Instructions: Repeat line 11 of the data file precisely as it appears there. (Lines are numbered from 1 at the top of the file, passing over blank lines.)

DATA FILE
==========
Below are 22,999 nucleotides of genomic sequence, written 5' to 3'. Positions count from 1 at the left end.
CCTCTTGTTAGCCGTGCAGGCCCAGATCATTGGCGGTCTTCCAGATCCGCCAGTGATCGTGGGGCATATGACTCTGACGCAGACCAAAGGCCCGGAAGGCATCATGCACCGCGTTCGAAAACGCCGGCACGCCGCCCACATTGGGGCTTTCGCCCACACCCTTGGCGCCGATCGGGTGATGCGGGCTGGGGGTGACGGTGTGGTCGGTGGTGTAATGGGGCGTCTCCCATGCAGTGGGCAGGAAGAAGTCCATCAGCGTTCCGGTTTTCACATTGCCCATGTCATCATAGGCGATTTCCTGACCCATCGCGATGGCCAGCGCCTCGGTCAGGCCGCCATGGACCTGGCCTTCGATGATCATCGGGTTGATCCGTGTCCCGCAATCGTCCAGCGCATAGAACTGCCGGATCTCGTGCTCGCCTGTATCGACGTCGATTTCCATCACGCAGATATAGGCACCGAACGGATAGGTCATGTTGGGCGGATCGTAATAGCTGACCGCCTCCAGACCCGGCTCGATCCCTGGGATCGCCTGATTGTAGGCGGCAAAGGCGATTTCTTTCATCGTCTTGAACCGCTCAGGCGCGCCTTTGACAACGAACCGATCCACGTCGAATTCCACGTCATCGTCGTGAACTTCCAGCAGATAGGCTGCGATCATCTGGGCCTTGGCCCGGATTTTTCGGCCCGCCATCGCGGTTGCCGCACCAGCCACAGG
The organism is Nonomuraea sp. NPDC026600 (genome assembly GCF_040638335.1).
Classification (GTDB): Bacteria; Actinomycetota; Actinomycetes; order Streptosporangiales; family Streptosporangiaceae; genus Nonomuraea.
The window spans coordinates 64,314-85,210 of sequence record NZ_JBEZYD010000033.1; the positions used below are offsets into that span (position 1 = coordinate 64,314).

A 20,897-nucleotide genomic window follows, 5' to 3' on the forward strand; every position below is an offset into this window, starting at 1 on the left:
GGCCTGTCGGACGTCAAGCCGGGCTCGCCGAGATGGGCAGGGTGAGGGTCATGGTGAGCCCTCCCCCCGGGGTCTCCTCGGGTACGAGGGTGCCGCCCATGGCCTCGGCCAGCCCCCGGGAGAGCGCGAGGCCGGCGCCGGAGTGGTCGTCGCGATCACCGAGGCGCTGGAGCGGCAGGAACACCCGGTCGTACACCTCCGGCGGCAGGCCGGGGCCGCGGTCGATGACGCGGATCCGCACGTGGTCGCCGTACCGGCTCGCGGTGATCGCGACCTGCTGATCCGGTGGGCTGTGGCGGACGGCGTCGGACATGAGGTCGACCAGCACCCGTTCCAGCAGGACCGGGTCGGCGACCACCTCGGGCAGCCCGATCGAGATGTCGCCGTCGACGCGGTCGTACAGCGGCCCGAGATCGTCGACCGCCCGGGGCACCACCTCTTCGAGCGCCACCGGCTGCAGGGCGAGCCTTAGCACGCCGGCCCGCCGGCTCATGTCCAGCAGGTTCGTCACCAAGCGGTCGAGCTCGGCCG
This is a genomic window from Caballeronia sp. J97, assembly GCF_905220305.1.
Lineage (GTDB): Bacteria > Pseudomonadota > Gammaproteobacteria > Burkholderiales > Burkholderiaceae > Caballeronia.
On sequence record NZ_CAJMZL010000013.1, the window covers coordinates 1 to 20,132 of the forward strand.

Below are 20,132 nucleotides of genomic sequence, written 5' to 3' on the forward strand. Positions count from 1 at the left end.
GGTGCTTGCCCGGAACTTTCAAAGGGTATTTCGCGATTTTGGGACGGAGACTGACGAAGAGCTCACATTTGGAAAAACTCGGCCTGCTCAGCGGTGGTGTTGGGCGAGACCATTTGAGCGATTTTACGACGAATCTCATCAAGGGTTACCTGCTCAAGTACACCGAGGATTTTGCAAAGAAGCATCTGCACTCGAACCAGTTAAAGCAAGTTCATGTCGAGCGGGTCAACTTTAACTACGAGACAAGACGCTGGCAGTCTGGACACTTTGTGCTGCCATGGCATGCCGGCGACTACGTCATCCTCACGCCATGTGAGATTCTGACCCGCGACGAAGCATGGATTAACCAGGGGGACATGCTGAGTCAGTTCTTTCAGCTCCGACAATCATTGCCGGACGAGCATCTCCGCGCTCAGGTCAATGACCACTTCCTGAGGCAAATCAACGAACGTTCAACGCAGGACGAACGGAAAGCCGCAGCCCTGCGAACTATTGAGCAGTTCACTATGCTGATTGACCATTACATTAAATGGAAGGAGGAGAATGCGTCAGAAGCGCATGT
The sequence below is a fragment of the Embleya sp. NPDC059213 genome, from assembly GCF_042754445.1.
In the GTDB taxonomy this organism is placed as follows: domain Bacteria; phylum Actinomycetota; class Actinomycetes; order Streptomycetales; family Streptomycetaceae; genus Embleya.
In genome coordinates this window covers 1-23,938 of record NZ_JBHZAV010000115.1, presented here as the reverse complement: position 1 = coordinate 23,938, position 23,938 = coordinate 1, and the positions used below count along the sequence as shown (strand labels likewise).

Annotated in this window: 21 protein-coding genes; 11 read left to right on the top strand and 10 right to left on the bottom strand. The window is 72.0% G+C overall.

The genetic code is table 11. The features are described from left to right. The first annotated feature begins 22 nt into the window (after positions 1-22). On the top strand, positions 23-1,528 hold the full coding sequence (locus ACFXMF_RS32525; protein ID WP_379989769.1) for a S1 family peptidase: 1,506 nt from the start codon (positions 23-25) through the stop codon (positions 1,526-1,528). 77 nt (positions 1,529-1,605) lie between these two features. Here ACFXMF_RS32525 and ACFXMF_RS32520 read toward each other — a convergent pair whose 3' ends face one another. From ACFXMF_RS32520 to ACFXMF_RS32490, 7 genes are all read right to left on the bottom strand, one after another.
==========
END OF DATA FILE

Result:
Below are 20,132 nucleotides of genomic sequence, written 5' to 3' on the forward strand. Positions count from 1 at the left end.